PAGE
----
Today’s 10-mile walk from the house took me past the Olivas Adobe, an estate once part of the San Buenaventura Mission that after secularization in 1834 ended up in the hands of faithful military servants the Olivas family who had 21 children at this residence. It’s the only adobe in the area and quite a place to visit. They had the annual family day today. Afterwards I passed by the Ventura Marina and went on to the Ventura Harbor. Check out the pics.
Walked 11.4 miles (18 km) in a big loop around Ventura that took me past strawberry and celery fields and a rest at the nearby golf course. Strawberries are picked nearly all through the year at some fields in the area. Workers are hustling here even on a Saturday. Check out these pics:
With 2 weeks to go, I did a nine miler with back pack this morning starting from our Ventura City Hall and Fra Junipero Serra’s statue watching over the city. The surfers were out, pelicans looking for food all around them as I took a break on a bench overlooking the ocean waves gently rolling in–only 3 to 4 footers for the surfers, but they had fun as did I.
Check these pics out, standing in front of City Hall and then looking down the street toward the ocean. The opening scene of the “Way” shoots up to the statue of Fra Serra!
Yesterday and today were tough days. Yesterday I did 13.5 miles (21 km) with NO backpack. Today only 8.2 mi (but with 20 pounds stuffed into my backpack. A beautiful day as I went by our Ventura Marina. Check out the two photos.
Only 29 days until I leave for Lisbon to meet up with Jean. He and I will walk the Portuguese Camino from there. Here I am with Anita who organized a 12-mile walk in Southern California near our goal of Mission San Juan Capistrano.
The final 16.7 miles landed me at the Statue of Junipero Serra at the very first of the 21 missions. I was full of emotion as I embraced him–882 miles with lots of mini-experiences that have re-charged me in their own way. I have an AMTRAK ticket back home where I need some time to reflect on all of it. Thanks to all for their support and good wishes–they had their magical effect in the background.
Today’s oceanside trek of 26 miles brought me to the UC San Diego campus where our son picked me up just in time–I was pretty tired from the long haul. A dinner at Old Mex Cafe rejuvenated me. The brisk morning started out with breakfast at Angelo’s–you can see Alfonso with an apprehensive stare about the trip coming to an end tomorrow (check out the photo). Neither of us want our adventure to end, but both of us need time to reflect on it all and move on. The route saturated us with so many scenes of beautiful beaches and quaint beach cities (Carlsbad, Encinitas, Del Mar, Solano Beach, etc.) and of course state beaches all on historic route 101, the El Camino.
A 14.7-mile round trip took me to Mission San Luis Rey via the San Luis Rey Bike Path that ran along the (you guessed it) San Luis Rey River. The low of 38 deg F didn’t deter any cyclists or joggers (or even hikers) from plying their sport. This 18th (of the 21) mission was named after the French King Luis IX (as was St Louis, Missouri) who ruled in the 13th century–and hence called the king of the missions. He was the only French King to be canonized. (I’m standing next to the statue of St. Luis, normally situated above the main altar.) The mission is still undergoing a state-mandated seismic retrofit, due to be completed by Jan ’13. Although mass is now held in the huge Serra Center, one can still visit the old mission and sense its former grandeur. It was built in the shape of a cross (only one other one was as well) and it claims to be the largest of the missions.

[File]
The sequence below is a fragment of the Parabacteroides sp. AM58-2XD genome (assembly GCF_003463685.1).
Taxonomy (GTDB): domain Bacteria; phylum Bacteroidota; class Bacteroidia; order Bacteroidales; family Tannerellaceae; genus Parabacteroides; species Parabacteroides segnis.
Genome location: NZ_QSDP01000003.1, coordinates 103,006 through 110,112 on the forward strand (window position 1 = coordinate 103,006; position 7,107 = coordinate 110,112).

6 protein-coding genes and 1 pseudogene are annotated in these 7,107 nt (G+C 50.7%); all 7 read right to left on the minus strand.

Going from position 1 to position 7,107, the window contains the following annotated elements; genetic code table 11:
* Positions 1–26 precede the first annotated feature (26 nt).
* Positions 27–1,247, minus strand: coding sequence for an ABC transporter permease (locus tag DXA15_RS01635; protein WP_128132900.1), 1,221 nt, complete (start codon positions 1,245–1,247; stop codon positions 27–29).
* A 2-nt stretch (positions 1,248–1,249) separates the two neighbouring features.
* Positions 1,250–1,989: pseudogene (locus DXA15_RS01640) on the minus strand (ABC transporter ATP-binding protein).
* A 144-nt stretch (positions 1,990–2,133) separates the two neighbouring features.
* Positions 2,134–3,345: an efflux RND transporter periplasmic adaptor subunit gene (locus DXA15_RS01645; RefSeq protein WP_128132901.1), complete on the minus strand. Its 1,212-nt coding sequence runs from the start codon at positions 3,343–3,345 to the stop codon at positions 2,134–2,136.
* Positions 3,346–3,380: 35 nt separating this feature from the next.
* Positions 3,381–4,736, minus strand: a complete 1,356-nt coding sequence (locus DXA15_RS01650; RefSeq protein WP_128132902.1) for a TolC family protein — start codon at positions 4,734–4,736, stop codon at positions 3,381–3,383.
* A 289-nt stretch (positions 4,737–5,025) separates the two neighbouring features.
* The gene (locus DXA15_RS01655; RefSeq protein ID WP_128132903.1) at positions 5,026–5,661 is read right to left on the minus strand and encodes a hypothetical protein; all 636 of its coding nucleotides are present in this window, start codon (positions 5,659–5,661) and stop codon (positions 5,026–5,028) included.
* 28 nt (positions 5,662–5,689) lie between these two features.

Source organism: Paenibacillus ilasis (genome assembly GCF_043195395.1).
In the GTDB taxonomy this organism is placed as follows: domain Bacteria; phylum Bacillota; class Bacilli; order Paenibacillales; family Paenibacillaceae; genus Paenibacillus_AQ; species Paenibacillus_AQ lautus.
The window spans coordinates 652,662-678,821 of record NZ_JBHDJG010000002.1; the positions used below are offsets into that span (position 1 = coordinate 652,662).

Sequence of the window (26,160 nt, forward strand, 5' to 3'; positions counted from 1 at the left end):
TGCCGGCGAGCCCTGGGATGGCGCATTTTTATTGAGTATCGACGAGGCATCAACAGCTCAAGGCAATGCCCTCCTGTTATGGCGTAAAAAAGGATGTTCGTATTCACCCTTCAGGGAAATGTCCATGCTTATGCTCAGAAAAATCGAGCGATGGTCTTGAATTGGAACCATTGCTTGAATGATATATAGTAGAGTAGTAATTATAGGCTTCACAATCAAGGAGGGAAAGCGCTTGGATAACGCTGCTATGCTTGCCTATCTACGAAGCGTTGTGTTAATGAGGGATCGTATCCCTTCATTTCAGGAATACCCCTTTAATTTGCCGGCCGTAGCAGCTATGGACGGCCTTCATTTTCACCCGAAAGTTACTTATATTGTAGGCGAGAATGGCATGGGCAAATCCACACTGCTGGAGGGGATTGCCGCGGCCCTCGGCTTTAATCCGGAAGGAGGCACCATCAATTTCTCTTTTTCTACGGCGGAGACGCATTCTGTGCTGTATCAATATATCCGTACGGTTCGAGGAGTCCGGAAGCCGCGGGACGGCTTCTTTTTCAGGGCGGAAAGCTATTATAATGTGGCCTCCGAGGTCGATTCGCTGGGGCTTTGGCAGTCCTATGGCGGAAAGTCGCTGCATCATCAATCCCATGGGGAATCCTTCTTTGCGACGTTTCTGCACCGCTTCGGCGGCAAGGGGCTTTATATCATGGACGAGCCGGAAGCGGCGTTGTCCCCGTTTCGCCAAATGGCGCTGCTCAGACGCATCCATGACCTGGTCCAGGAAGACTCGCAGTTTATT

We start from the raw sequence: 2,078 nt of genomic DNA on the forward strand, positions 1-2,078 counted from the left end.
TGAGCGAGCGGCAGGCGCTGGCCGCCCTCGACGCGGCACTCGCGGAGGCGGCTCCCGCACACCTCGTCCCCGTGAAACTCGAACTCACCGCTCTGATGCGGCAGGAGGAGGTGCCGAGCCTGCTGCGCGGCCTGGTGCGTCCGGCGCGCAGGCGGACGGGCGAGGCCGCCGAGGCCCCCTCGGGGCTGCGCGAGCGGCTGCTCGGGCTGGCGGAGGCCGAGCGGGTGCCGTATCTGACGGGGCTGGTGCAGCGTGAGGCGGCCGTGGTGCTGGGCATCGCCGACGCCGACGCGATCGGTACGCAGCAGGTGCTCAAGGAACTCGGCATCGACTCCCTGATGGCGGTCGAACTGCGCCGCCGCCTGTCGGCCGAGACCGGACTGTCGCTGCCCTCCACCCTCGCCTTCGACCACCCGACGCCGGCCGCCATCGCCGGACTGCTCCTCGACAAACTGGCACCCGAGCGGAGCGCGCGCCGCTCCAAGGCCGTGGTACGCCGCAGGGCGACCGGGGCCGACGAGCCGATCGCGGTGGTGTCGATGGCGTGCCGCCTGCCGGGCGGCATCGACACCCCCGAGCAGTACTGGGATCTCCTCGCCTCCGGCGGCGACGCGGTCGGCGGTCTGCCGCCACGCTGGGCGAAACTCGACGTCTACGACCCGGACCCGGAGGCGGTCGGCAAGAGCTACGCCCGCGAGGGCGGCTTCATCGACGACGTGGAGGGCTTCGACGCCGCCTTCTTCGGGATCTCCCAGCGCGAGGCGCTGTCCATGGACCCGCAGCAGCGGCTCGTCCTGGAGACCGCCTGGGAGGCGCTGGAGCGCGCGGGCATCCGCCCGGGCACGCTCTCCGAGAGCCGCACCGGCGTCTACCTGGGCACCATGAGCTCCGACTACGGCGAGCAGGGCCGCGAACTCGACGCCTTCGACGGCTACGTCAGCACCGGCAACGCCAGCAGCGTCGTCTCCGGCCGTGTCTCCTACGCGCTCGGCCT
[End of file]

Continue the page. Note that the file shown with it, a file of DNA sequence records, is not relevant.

Today’s nearly 22 miles was totally coastal taking me past the San Onofre Nuclear Power Plant, that’s been shut down indefinitely since Jan 12 due to the release of small amounts of radioactive steam caused by premature wear found on tubes in the steam generators. I included a photo of the iconic containment vessels (aka the Dolly Parton Memorial). The path then continued through the San Onofre State Beach, a scenic coastal canyon park (I included just one of many breathtaking views).
Then a turn under the freeway to the other side led me onto Camp Pendelton. Cyclists can enter with just an ID, but hikers need a military ID. That also means that anyone with a military ID can sponsor a group entry!
Cumulative mileage now stands at 817 mi with only two more missions and 73 more miles to go. From the motel it was only 3.6 mi along a creek (with concrete bed) that actually had water flowing and ducks in the water. Mission San Juan Capistrano was the 7th mission founded by Father Junipero Serra on Nov 1, 1776. Unique among all the missions is the presence of a great stone church ruin caused by an 1812 earthquake. The stone church was started in 1797 and completed in 1806. It was never rebuilt and not structurally stabilized until 2004. So much activity there: no less than three school groups on tour; a funeral mass in the Serra Chapel (which is the only known mission still standing where Fr. Serra celebrated mass–it was completed in 1788); at least four artists busy at heir easel; and a large construction crew building a new entrance. I took the audio tour and found it quite interesting. Wine is purported to have started being produced at this mission, from where it spread to other missions! One can see the outdoor grape press.
After visiting the mission, I returned the same way to Dana Point and then pretty much walked along the ocean beaches to San Clemente. From here it’ll be more oceanfront as I pass San Onofre nuclear power plant and Camp Pendleton.